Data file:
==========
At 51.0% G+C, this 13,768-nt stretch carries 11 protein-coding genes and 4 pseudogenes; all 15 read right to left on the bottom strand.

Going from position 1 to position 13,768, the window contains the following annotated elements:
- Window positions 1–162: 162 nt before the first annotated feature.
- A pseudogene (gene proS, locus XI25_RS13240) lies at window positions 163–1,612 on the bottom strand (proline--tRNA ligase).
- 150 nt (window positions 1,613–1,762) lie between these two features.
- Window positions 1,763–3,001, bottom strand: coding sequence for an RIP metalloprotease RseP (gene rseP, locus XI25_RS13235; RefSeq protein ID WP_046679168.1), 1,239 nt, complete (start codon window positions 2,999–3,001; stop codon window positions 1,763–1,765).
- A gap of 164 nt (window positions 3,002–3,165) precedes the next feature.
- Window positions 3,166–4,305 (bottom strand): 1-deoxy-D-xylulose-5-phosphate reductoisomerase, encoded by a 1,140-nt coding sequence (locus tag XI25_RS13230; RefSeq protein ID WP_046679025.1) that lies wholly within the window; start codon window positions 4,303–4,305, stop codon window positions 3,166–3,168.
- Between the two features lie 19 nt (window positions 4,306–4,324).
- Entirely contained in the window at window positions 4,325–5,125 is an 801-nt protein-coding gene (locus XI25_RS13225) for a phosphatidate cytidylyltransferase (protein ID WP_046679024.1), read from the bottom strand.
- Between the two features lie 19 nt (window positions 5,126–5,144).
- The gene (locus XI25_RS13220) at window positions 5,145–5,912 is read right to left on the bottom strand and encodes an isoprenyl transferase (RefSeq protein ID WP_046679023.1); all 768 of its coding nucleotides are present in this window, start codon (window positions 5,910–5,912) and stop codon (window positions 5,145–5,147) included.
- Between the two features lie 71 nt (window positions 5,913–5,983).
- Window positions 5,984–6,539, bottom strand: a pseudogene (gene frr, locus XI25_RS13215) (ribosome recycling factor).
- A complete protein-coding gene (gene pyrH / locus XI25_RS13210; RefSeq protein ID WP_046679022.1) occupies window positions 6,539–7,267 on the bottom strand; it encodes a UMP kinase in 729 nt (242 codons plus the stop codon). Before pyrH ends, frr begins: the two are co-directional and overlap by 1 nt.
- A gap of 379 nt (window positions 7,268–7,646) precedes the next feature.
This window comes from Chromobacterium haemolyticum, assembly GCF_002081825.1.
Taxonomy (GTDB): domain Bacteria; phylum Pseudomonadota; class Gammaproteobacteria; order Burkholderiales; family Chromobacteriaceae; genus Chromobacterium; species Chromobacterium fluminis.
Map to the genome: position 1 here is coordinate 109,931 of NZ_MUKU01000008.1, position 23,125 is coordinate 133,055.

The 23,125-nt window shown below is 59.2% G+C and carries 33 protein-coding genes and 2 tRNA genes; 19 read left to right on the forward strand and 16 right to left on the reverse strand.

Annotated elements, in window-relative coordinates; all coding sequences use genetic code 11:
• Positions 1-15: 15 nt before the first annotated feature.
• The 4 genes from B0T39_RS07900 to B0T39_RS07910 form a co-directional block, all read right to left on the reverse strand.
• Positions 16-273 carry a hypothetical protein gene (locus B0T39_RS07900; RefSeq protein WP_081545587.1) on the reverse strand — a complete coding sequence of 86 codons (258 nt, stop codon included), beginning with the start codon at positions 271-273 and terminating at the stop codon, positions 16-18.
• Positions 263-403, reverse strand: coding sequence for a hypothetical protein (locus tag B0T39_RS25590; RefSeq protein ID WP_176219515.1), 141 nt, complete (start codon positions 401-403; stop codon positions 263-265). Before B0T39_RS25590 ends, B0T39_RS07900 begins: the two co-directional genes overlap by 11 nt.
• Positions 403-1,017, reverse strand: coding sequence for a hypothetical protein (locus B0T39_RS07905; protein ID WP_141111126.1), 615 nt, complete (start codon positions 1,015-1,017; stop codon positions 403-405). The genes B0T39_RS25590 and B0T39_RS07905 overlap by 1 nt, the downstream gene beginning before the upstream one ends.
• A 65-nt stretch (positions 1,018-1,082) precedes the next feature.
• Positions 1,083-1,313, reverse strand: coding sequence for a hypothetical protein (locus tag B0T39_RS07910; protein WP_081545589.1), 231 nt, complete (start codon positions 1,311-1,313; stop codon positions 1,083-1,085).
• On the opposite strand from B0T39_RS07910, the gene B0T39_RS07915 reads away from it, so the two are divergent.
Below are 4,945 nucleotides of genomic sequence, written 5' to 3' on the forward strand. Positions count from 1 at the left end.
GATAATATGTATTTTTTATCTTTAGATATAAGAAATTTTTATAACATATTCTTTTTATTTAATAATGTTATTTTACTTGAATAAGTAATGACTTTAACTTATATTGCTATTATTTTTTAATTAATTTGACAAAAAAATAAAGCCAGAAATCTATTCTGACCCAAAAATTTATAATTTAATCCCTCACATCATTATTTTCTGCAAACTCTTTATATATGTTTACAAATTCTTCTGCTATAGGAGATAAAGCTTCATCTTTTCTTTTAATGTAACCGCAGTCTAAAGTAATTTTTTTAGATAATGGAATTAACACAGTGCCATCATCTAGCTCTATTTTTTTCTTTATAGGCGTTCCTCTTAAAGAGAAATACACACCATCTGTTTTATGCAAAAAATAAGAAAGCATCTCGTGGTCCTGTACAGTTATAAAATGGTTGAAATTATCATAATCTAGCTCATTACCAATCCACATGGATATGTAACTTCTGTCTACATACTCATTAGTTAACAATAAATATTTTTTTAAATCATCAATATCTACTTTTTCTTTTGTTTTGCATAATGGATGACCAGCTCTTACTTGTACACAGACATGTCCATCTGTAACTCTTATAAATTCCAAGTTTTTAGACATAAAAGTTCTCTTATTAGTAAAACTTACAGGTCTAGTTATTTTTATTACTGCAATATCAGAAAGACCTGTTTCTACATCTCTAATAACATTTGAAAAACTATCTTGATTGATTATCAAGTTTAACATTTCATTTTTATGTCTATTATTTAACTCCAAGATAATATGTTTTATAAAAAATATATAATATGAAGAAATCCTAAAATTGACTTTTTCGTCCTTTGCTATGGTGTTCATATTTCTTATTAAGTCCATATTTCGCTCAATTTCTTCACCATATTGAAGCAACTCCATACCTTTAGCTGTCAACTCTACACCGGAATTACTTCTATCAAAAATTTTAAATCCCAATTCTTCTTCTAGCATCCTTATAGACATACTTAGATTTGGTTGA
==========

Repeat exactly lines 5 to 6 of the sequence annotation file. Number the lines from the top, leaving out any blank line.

- 150 nt (window positions 1,613–1,762) lie between these two features.
- Window positions 1,763–3,001, bottom strand: coding sequence for an RIP metalloprotease RseP (gene rseP, locus XI25_RS13235; RefSeq protein ID WP_046679168.1), 1,239 nt, complete (start codon window positions 2,999–3,001; stop codon window positions 1,763–1,765).